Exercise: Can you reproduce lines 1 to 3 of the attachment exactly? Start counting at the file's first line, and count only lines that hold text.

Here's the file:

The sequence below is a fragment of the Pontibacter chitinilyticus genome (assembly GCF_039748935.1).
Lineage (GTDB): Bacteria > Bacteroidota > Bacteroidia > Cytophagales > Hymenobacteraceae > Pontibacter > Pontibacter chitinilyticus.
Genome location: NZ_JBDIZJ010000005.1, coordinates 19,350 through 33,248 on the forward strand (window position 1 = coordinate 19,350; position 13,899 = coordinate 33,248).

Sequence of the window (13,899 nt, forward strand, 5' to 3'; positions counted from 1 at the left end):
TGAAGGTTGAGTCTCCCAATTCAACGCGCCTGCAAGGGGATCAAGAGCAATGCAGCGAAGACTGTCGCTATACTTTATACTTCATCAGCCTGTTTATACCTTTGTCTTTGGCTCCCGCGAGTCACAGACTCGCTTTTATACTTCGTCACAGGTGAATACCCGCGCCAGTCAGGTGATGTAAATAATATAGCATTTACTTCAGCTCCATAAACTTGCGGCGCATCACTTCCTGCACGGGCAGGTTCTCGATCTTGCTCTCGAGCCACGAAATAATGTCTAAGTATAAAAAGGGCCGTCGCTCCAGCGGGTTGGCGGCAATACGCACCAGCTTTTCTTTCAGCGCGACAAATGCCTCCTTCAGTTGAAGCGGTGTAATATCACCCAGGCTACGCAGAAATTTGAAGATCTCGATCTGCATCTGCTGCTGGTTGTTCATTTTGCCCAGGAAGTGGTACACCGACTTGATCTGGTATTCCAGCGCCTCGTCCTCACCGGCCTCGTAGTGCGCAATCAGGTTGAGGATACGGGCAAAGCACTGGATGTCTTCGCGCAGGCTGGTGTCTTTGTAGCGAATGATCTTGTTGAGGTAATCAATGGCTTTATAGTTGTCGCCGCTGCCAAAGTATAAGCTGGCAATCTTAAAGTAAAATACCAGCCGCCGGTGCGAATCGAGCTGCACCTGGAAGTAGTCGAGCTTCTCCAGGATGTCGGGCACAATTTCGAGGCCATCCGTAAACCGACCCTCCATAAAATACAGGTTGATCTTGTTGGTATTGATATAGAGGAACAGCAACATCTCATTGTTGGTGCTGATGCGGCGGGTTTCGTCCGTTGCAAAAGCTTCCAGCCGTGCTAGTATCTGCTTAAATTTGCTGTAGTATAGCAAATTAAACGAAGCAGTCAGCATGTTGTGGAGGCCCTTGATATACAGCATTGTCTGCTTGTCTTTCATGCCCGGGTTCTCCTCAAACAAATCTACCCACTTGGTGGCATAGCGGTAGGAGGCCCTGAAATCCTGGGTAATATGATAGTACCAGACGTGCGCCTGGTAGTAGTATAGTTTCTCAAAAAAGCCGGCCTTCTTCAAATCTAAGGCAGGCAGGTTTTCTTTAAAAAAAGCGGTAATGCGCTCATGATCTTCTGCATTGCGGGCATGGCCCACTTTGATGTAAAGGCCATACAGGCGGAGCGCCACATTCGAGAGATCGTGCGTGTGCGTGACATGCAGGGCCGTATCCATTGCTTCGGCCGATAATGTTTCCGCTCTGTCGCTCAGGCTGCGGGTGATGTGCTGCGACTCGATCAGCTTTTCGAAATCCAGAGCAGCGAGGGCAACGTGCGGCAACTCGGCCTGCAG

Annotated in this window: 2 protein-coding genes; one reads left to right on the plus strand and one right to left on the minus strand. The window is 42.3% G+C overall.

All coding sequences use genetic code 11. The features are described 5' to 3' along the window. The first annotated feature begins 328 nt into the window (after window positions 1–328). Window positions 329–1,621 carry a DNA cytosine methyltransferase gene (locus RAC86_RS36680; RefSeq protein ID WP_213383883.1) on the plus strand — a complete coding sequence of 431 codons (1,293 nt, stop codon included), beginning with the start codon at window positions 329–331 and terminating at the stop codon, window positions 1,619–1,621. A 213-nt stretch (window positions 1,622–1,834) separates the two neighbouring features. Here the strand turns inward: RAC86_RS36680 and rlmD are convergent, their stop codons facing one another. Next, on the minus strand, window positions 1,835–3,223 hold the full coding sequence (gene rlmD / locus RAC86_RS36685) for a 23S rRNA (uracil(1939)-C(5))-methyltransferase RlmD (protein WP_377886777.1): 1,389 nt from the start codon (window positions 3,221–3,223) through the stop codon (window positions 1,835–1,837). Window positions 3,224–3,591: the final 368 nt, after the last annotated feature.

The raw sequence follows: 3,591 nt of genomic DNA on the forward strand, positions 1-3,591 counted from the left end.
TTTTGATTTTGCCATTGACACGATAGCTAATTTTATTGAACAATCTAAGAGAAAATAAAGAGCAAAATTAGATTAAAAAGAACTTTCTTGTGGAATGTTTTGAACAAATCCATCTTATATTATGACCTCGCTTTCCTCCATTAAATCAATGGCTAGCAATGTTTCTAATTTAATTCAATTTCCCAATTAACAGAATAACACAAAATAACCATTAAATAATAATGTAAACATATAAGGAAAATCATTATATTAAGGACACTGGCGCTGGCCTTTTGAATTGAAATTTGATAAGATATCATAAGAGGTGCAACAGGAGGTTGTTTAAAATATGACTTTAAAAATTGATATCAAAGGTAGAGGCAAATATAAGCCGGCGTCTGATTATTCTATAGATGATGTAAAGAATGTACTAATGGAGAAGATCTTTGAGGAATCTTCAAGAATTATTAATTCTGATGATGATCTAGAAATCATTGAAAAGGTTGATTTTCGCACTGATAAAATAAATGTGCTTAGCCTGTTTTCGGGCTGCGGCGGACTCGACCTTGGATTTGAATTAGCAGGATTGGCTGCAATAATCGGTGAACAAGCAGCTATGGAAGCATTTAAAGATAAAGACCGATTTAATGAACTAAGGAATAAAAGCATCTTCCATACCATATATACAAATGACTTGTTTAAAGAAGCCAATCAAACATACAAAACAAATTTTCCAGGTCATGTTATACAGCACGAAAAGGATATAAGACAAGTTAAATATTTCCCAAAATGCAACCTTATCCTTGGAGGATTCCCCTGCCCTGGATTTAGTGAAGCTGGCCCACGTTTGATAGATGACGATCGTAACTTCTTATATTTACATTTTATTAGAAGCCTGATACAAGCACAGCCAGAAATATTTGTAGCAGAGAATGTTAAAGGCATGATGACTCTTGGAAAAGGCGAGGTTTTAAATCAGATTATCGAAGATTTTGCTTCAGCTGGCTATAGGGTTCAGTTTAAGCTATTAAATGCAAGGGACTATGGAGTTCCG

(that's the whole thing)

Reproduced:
The sequence below is a fragment of the Pontibacter chitinilyticus genome (assembly GCF_039748935.1).
Lineage (GTDB): Bacteria > Bacteroidota > Bacteroidia > Cytophagales > Hymenobacteraceae > Pontibacter > Pontibacter chitinilyticus.
Genome location: NZ_JBDIZJ010000005.1, coordinates 19,350 through 33,248 on the forward strand (window position 1 = coordinate 19,350; position 13,899 = coordinate 33,248).